The theoretical knowledge of pedagogy is not sufficient for successful direction of inservice or preservice education efforts. Science teacher educators should have experiences appropriate to the type of teacher education they are expected to provide. The individual focusing on K-12 school-based instruction should possess proficiency in science teaching, demonstrated by three or more years of successful teaching experience in appropriate school settings. Three years is considered to be a bare minimum, as derived from the empirical literature on novice and expert teaching. Alternatively, those focusing on informal science education (e.g., museums, aquariums, etc.) should possess significant experience in such settings.
This Standard is not intended to preclude the involvement of subject matter specialists (e.g., Ph.D. scientists) in teacher education. However, it behooves such individuals to pursue opportunities that will allow development of the necessary pedagogical knowledge. For example, the interested scientist could serve as an aide or resource person in appropriate educational settings for extended periods of time (as opposed to being the “official” teacher of record), until the necessary instructional skills and knowledge can be demonstrated. Again, these Standards are meant to distinguish between the highly qualified professional science teacher educator and individuals who, in some regard, educate teachers.
Standard 3: Curriculum, Instruction, and Assessment
The qualified science teacher educator should possess a strong theoretical and practical background in curriculum development, instructional design, and assessment.
The beginning science teacher educator should have documented expertise in the development and implementation of curriculum and instructional materials in school settings.
Expertise in assessment of educational outcomes should be both theoretical and practical (as with knowledge of curriculum and instruction).
The beginning science teacher educator should possess expertise spanning a variety of assessment approaches, including “traditional” and alternative assessment.
Standard 4: Knowledge of Learning and Cognition
The well-qualified science teacher educator must possess an extensive background in cognitive science and behaviorism and their applications to student learning. This knowledge should include the various applications of cognitive psychology and their relationships to the epistemology of science. Knowledge of learning theories previously advocated on a wide basis (i.e., behavioristic family) will help inform the science teacher educator of the historical roots of cognitive psychology and the changes occurring in the science education community’s views of teaching and learning. Overall, the beginning science teacher educator should possess an in-depth knowledge of cognitive psychology, including a strong background in developmental psychology, constructivist epistemology, and conceptual change theory/instructional practice.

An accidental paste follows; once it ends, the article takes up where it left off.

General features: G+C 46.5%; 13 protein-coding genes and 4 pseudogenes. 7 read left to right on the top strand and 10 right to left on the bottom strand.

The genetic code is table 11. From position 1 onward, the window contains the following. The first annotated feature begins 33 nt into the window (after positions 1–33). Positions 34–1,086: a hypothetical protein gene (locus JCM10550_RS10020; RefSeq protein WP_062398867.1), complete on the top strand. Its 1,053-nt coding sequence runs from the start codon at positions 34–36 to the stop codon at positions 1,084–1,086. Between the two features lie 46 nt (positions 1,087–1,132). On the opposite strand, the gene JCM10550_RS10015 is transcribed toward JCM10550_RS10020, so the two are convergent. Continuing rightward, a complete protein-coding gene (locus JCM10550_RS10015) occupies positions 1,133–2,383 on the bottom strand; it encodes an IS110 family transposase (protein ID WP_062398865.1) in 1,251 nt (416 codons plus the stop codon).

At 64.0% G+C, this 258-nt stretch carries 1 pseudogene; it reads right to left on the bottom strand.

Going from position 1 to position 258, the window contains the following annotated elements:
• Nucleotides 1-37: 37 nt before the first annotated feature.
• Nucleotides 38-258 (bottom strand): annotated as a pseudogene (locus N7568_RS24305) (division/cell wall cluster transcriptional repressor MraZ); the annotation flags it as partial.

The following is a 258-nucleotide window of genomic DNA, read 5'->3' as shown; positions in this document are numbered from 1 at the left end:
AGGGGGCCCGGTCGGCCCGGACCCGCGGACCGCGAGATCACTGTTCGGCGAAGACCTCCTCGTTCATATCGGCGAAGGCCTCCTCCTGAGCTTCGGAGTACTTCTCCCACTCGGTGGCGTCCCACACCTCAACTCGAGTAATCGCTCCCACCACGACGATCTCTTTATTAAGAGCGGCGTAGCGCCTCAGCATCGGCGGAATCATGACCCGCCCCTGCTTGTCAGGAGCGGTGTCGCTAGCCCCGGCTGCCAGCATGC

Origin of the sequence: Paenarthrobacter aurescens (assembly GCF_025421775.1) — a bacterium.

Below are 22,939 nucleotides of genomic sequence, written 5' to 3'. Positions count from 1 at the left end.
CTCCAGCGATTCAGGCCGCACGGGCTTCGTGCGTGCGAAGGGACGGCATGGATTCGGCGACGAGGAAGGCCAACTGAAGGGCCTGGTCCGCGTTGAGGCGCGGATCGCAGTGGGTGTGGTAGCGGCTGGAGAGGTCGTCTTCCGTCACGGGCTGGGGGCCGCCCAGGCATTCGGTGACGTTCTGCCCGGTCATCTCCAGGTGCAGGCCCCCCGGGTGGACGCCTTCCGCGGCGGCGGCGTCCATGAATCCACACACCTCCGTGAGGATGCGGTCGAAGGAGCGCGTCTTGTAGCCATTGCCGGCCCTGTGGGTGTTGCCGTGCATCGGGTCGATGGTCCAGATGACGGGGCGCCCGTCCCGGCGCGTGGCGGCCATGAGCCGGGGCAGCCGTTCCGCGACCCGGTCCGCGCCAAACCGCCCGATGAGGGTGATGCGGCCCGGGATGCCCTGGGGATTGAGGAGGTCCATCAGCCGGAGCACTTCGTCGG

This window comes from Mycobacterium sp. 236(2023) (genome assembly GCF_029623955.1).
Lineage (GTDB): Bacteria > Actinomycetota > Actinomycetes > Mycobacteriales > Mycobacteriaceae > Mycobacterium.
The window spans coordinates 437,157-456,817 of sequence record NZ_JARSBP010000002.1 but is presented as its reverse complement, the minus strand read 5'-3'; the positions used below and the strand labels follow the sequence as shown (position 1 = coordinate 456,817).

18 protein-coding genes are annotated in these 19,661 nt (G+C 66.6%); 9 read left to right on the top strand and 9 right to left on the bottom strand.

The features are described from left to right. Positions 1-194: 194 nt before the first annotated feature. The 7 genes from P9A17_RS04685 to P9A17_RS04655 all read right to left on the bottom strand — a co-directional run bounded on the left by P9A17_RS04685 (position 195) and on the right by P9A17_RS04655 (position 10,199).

A knowledge of the practical interrelationships of the aforementioned ideas is absolutely essential.
The beginning science teacher educator must possess an in-depth functional knowledge of the relationship among specific learning outcomes, specific instructional approaches, and approaches to assessment and evaluation within the context of a cognitive perspective.
Standard 5: Research/Scholarly Activity
The science teacher educator necessarily synthesizes, applies, and creates knowledge directly and indirectly related to science teacher education. The well-qualified individual should have in-depth knowledge of both qualitative and quantitative research approaches.
The beginning science teacher educator should possess the skills necessary to appropriately apply varied research approaches to answer significant questions in science teacher education.